I am queer.
Well, that was easy! But wait- was it really? Sure, it was easy to type up that three word sentence, sure. But that doesn’t discount the fact that my armpits are sweating, my mind is racing, and my hands are shaking just a bit. I can’t control the sweaty pits, racing mind, and jittery hands, so I’ll just keep writing.
I could write about what it was like to come out to my mom for the third and final time at the age of 26 (the first time was when I was in the 4th grade and the second time was in college). I could write about the years I spent praying to a God whom I wanted so badly to serve with all of my heart, but couldn’t understand why this God made me “wrong”. I could write about all the times that people have asked me if I have a boyfriend and I’ve purposely chosen to just say “no” with no further explanation. I could write about all the reasons I have been told I shouldn’t be gay (that’s an interesting list). I could write about all the times I talked about how gross it was when a girl had a crush on me, even though I may have secretly liked her too. I could write about how scared I have felt that I would have to watch friends and family members walk out of my life if I ever decided to come out. I could write about how disappointed I have been in myself for being an open supporter by day, and living it up in the safety of the closet by night. I could write books about all of those things…but what has really fueled my passion in writing today, has been this…
Last week, U.S. District Judge John G. Heyburn II ruled that Kentucky’s prohibition violates the U.S. Constitution’s guarantee of equal protection under the law by treating queer folks “differently in a way that demeans them.” You can imagine the conversation that this ruling has sparked amongst Kentuckians- those who support as well as those who oppose. I have listened to people talk about “the abomination of our nation” and “Adam and Eve, not Adam and Steve.” I am not surprised that some people would react this way…I mean, if people didn’t react that way, then there would be no need for a movement, no need to fight for OUR rights (ooh, “our”…that felt good). This is not to say that I approve of the commentary, it’s just to say that I am not surprised.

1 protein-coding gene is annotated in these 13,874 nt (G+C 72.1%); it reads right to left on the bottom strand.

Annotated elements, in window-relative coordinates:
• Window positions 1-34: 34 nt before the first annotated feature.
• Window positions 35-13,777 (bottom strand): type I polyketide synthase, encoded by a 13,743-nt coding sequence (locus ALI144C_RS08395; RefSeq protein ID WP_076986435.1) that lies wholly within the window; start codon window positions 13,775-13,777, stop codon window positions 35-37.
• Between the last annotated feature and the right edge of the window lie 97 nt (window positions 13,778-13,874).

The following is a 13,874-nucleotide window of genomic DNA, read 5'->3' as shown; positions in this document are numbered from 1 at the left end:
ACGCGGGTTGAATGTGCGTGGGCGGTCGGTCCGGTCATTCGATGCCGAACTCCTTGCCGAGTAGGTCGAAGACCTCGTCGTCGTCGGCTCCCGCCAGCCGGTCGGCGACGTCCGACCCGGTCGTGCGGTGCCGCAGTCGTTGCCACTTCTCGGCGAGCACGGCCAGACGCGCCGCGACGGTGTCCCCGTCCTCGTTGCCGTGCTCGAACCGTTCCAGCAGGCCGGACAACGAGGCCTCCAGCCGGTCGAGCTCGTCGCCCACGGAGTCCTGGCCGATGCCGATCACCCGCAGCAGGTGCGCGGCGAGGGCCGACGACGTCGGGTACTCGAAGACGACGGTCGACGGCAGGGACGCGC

But what has prompted my writing today has been my questioning people’s constant assumption that a) I am hetero and b) I concur with their views and opinion. I would find it rather odd if a man walked up to me and expected me to agree that I should be paid less than my male counterparts. I would be baffled if a white person walked up to me and expected me to agree to use a different water fountain than my white counterparts. I would be baffled with these approaches because it should be seemingly easy for one to look at me and see that I am woman, just as it is also pretty obvious that I am black.
But sometimes, I forget to put the “QUEER” stamp on my forehead on my way out the door in the mornings. So, on the mornings that I forget my stamp, I have realized that there is really no way for people to know that I disagree with their views or, even moreso, to know that they are talking about me, unless I actually open my mouth and say it.